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Burst and frozen pipes

Frozen pipe leaking

No-one wants a burst pipe. As emergencies go, they can be a real nuisance so it’s a good idea to put some thought into what you would do if you had a burst pipe in your home.

Burst or leaking pipes

If your pipes burst, try to minimise any damage by:

1. Turn off the water supply

Turn off the main stop tap – this could be the external stop tap located at your property boundary and/or the internal stop tap which should be in the cupboard under the kitchen sink or at the point where the service pipe comes into your home.

Drain the cold water system by turning on all your cold taps. 

Keep an eye on your ceilings. If water has been leaking for a while, there may be some damaged plaster waiting to fall. Make a hole in the ceiling to let water out if it starts to bulge.

2. Turn off water heating systems

Switch off your central heating, immersion heater and any other water heating systems. If the central heating uses solid fuel, let this die out. Once your water heating has shut down, turn on the hot taps to help drain the system.

3. Turn off the electrics

Don't touch any wet electrical fittings – lights, sockets or appliances. Switch off the electricity supply straight away and call an electrician.

4. Call a professional to repair the damage

Take a look at WaterSafe, the dedicated online search facility set up to help you to find qualified plumbing and heating professionals.

Do you currently have insurance cover? 

Check your policies as you may be covered for emergencies. If you don't, find out more about the policies available through HomeServe to help protect your home's plumbing and drainage.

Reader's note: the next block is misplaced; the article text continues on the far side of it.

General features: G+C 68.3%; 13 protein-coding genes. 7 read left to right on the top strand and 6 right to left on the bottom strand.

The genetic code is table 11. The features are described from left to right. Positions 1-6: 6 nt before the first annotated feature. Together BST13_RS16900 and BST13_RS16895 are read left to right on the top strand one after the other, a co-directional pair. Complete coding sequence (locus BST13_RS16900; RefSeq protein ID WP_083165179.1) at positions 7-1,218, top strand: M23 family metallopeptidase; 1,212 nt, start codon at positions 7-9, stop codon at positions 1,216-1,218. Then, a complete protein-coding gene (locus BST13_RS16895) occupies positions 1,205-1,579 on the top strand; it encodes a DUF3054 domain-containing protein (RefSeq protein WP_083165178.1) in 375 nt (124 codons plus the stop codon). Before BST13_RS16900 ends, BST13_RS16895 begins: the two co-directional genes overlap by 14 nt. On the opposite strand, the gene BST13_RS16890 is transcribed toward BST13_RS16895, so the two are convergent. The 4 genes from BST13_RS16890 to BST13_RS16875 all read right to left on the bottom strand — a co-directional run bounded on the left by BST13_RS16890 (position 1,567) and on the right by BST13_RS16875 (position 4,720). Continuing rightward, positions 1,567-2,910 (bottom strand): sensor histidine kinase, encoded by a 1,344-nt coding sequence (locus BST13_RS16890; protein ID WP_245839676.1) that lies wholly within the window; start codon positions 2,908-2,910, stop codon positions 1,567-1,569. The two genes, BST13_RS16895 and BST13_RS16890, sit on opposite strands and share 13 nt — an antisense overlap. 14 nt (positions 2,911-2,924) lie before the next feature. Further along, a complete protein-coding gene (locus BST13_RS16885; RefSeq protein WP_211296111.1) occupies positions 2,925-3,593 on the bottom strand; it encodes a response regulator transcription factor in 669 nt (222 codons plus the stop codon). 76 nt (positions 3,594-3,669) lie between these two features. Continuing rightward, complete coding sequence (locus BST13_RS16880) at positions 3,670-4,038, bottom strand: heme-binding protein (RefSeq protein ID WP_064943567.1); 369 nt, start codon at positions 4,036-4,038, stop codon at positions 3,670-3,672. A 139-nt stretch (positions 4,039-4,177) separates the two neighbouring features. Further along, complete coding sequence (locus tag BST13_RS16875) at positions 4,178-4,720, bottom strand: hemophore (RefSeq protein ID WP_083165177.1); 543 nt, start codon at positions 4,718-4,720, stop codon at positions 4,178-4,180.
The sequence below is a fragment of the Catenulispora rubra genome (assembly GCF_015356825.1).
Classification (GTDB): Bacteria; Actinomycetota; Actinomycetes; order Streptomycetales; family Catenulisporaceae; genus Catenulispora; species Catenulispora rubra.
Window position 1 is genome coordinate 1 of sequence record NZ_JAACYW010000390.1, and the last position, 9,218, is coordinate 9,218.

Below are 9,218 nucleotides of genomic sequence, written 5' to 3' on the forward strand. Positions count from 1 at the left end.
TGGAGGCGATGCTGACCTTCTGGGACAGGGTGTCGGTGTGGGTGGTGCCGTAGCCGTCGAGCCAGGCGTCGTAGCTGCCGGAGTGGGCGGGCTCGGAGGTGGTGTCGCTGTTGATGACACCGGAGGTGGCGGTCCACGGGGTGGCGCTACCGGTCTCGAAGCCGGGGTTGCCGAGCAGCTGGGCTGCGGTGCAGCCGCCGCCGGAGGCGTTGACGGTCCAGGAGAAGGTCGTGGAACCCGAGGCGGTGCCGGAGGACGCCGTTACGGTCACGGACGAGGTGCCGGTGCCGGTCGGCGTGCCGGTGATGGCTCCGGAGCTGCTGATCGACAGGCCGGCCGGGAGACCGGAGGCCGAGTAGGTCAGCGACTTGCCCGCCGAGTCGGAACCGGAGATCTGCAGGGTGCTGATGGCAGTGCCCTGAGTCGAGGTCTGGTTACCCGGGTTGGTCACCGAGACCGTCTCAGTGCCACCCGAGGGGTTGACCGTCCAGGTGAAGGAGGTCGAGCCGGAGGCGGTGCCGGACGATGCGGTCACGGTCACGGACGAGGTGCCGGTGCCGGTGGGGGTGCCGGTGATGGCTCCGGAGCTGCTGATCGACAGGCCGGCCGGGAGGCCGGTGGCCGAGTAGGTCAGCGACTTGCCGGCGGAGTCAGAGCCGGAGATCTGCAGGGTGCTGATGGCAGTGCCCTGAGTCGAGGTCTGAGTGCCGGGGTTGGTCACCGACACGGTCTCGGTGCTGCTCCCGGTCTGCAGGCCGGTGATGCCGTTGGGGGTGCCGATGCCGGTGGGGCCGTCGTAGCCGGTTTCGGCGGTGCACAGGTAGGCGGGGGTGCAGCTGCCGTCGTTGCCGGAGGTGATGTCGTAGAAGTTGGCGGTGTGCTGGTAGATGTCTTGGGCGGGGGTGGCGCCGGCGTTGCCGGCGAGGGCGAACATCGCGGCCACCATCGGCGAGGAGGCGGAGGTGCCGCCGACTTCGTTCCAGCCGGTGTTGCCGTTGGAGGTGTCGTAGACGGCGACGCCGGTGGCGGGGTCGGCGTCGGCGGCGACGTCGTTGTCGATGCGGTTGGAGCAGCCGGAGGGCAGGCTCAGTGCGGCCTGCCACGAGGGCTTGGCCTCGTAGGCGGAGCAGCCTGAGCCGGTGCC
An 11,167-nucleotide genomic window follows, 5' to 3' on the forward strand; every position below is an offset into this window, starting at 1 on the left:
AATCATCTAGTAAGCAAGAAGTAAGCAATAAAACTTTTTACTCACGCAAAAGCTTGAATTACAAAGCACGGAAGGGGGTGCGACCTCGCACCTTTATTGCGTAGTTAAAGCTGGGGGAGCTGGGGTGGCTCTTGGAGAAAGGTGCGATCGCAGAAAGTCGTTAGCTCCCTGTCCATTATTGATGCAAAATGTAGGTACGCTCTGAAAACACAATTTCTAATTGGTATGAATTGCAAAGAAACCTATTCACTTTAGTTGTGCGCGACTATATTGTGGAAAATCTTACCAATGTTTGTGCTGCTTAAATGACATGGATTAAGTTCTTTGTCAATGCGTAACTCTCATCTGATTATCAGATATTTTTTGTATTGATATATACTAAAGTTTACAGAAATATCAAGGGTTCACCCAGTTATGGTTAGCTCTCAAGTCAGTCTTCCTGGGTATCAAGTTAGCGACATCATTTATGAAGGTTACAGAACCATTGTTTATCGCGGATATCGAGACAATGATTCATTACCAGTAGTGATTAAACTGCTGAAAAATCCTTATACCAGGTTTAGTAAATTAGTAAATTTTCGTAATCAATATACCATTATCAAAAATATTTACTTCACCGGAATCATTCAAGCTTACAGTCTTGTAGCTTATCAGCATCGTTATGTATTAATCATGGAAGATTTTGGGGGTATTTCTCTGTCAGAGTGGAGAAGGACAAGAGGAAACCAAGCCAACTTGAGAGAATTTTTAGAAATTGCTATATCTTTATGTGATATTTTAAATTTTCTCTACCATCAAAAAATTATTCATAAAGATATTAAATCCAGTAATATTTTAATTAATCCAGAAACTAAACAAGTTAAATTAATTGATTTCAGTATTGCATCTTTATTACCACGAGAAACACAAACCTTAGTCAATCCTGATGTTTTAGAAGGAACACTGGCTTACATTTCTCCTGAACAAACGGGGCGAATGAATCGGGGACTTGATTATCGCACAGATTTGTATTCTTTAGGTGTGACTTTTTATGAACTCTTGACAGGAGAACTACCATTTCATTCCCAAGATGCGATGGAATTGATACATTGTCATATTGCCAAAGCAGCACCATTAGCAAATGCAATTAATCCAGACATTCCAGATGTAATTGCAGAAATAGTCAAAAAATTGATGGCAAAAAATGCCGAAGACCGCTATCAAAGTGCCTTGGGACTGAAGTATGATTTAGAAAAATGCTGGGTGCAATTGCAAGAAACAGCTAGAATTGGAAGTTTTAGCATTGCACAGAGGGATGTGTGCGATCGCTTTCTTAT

Thermometer illustration

Frozen pipes 

Be gentle with a frozen pipes to prevent them becoming burst pipes. When water freezes it expands and can cause the pipe to burst (especially if the pipes aren't protected), so you might not realise that the pipe has burst until the ice inside it melts.

If you have no water and think this is due to a frozen pipe, check to see if there are any signs of the pipe splitting or other damage and if you find anything, call a plumber. Take a look at WaterSafe to find an approved plumber working in your area.

1. Turn off the water supply

Turn off the main stop tap – it should be in the cupboard under the kitchen sink or where the service pipe comes into your home. A frozen pipe will stop you being able to drain your cold water system but you can turn off the stopcock in your cold water tank, if you have one. You’ll usually find the tank in your loft or attic.

2. Be prepared

While the pipe is still frozen you have time to protect everything around it from water damage in case the pipe leaks when it is thawed out.

3. Thawing out

Open the tap nearest to the part of the pipe you think is frozen so the water can flow out when the ice has melted. Thaw the pipe with a hot water bottle or hairdryer (taking care to keep the dryer well away from any water), beginning from the tap end and working back toward the cold water tank. Never use a heat gun or blow torch.


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